Set in Ghana, this is the first in a series featuring Detective Inspector Darko Dawson.
Gladys Mensah is found dead in the forest near Ketanu. Her body, seemingly untouched, is discovered by Efia, a trokosi or a “wife of the gods”. In reality, Efia is one of the wives of Togbe Adzima, the local priest.
Gladys was a promising medical student and had been visiting the village to teach people about AIDS. She was not afraid to voice her opinions, which brought her into conflict with Adzima when she complained about his practice of taking young women as wives, ostensibly to help the girl’s family expiate for a sin. People believe that Gladys was killed by spirits summoned by Adzima.
However, the local inspector, Max Fiti, who “had great significance in a place that had little”, makes up his mind quickly about who is responsible: a young man called Samuel Boateng. But Timothy Sowah, programme director of the AIDS service that Gladys worked for, asks the Minister of Health to get someone more senior to investigate. The upshot is that DI Dawson, who speaks Ewe, the local language, is sent to Ketanu.
Dawson, however, has unfinished business in Ketanu, something that has haunted him for a long time. When he was a child, his mother disappeared on a visit to her sister Osewa who lives there. She was never found.
His arrival stirs things up. Fiti is not pleased about someone from Accra muscling in on his investigation, especially because Dawson is unconvinced of Samuel Boateng’s guilt. When Dawson learns of the heated argument between Gladys and Adzima, his suspicions fall on the priest. Fiti is afraid of antagonizing Adzima: as an intermediary between humans and the gods, he could be a dangerous enemy.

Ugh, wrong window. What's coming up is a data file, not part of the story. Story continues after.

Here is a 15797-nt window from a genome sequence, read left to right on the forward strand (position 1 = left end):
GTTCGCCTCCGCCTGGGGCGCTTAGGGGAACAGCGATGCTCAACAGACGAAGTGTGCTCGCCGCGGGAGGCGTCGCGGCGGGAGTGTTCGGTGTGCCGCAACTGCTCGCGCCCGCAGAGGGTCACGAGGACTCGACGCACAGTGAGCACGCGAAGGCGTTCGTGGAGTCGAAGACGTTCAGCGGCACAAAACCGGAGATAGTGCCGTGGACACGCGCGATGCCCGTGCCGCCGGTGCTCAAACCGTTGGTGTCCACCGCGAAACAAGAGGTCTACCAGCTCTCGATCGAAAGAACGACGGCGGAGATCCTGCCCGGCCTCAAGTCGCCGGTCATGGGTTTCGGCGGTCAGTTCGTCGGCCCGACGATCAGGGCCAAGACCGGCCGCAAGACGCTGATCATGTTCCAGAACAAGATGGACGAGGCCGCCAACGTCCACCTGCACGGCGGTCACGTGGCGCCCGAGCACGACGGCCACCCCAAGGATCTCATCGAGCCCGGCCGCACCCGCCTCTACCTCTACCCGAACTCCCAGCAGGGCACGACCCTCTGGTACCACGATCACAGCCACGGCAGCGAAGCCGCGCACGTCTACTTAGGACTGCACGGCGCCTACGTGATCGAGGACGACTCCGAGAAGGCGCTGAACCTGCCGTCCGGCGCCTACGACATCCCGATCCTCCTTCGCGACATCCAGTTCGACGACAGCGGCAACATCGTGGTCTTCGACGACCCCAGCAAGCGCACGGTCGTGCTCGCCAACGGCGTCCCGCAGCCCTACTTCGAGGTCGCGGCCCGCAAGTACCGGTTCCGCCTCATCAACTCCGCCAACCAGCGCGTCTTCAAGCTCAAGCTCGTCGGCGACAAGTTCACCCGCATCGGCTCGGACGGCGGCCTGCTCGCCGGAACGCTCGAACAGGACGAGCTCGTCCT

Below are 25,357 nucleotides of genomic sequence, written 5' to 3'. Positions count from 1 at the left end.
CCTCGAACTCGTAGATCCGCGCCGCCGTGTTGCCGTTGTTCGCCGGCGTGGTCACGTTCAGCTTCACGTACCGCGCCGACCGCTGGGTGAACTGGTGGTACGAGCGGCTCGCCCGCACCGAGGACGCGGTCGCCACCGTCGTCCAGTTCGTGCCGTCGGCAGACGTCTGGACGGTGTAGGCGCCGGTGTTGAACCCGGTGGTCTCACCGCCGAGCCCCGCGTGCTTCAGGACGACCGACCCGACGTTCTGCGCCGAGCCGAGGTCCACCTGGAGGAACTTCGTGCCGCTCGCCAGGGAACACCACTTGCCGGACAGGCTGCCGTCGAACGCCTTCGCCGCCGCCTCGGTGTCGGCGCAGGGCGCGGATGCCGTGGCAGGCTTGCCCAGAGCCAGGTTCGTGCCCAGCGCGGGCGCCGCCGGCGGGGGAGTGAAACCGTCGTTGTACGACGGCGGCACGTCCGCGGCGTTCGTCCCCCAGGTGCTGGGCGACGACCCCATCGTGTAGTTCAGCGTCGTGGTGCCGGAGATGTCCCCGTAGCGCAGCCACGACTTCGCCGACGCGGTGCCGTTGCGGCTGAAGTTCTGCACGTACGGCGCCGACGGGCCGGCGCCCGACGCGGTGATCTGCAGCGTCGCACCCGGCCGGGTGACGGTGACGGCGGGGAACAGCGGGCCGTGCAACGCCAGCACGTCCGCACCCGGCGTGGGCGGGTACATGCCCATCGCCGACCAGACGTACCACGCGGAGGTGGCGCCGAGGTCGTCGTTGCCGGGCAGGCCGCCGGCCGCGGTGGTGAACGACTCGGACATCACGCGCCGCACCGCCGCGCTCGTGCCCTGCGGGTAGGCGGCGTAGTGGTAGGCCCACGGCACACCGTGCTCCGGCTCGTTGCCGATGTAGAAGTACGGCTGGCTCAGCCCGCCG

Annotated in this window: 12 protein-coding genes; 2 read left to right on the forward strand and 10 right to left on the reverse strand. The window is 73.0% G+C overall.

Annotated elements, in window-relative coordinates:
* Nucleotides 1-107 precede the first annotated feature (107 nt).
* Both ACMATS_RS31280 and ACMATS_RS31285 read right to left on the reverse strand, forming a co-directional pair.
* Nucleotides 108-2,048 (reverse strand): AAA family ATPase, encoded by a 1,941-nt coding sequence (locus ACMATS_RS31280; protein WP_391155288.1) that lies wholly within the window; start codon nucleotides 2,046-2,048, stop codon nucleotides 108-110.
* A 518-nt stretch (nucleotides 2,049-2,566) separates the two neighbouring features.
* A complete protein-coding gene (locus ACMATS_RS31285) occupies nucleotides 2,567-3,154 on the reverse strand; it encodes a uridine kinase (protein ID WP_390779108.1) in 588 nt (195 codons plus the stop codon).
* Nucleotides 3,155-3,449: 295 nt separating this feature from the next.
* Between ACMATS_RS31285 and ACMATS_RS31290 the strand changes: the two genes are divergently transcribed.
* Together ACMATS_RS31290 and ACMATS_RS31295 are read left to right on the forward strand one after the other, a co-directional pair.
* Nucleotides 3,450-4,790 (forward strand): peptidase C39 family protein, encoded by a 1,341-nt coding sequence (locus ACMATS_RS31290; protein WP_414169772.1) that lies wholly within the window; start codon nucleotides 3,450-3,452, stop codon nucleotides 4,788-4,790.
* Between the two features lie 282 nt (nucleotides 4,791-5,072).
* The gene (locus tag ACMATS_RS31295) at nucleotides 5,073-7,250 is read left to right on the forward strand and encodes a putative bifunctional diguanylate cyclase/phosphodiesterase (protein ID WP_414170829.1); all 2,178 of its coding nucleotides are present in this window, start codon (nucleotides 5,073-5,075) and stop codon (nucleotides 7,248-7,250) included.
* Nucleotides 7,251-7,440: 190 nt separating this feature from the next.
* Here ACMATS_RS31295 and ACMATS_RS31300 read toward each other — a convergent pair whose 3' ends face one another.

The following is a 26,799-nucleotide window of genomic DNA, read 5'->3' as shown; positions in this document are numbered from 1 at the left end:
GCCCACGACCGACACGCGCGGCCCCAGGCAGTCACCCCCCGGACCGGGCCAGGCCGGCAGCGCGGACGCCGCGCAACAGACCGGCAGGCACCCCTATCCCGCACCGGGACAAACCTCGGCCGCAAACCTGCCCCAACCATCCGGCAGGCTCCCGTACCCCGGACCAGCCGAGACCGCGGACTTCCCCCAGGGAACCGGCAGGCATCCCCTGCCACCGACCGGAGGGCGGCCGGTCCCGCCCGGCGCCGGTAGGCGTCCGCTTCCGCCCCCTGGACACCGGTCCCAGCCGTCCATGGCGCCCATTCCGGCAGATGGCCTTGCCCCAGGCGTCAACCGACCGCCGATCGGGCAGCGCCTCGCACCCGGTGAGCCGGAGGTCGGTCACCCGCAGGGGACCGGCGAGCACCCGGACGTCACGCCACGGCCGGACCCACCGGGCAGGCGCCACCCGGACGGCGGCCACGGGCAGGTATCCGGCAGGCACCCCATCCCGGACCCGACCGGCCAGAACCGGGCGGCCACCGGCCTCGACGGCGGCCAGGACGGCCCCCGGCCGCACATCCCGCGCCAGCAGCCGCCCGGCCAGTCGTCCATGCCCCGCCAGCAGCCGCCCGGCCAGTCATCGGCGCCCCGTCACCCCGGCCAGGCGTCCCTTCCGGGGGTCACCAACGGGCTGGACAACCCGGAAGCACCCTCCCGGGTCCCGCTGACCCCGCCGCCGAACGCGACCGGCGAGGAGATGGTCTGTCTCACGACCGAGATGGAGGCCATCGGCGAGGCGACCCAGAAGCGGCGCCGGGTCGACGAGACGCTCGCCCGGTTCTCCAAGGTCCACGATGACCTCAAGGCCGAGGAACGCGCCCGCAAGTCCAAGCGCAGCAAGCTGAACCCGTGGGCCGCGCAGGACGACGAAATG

As Dawson uncovers the tensions brewing beneath the surface, will he also find out what happened to his mother?
Kwei Quartey brings to life a place that is caught between modernity and tradition. This is not just demonstrated by the disagreement between Gladys and Adzine, but touches Dawson’s personal life. His six-year-old son has a hole in his heart, and the couple are trying to save money for the operation to fix it. But his mother-in-law thinks they’re wasting time trying to find the money and wants to take him to a traditional healer, something that the couple oppose.
Quartey gives Dawson has a strange gift: he is able to visualize people’s voices. Fiti’s voice is “coarse and sticky, like freshly laid asphalt”, while the voice of Timothy Sowah is “gentle but resilient, like the sensation of soft, wet grass on bare feet”. Because he is so attuned to the timbre and tone of the voice, Dawson can tell when someone is lying by the minute changes in the voice.
The book has a strong sense of place: you can see, smell and taste the village. As, for instance, in this scene:
“The flickering kerosene lanterns of night traders lit up the evening like a constellation. The kiosks and chop bars had electricity, but many homes were still using kerosene lamps as their light source. The air smelled of smoke and the tantalizing aroma of kelewele, fried fish, and red-hot meat stews. The flying termites that always appeared after a rain shower were fluttering around whatever fluorescent lights they could find, irresistibly drawn to them but rendered flightless in the instant they made contact with the bulbs.”
The forest has a “padded and insulated quality” where “[e]very footfall, every scrunch of dead leaves or crack of a branch had a kind of nearness isolated by the cocoon of the forest’s stillness.”
The characters are engaging and believable. Dawson is tenacious but has his demons, which seems to be a prerequisite for detectives, although he is balanced by his wife, Christine, who takes no nonsense from him. Efia is a seemingly fragile woman but her determination to take her daughter Ama away from Adzima gives her the strength to fight.
I thoroughly enjoyed this and am looking forward to reading the others in the series!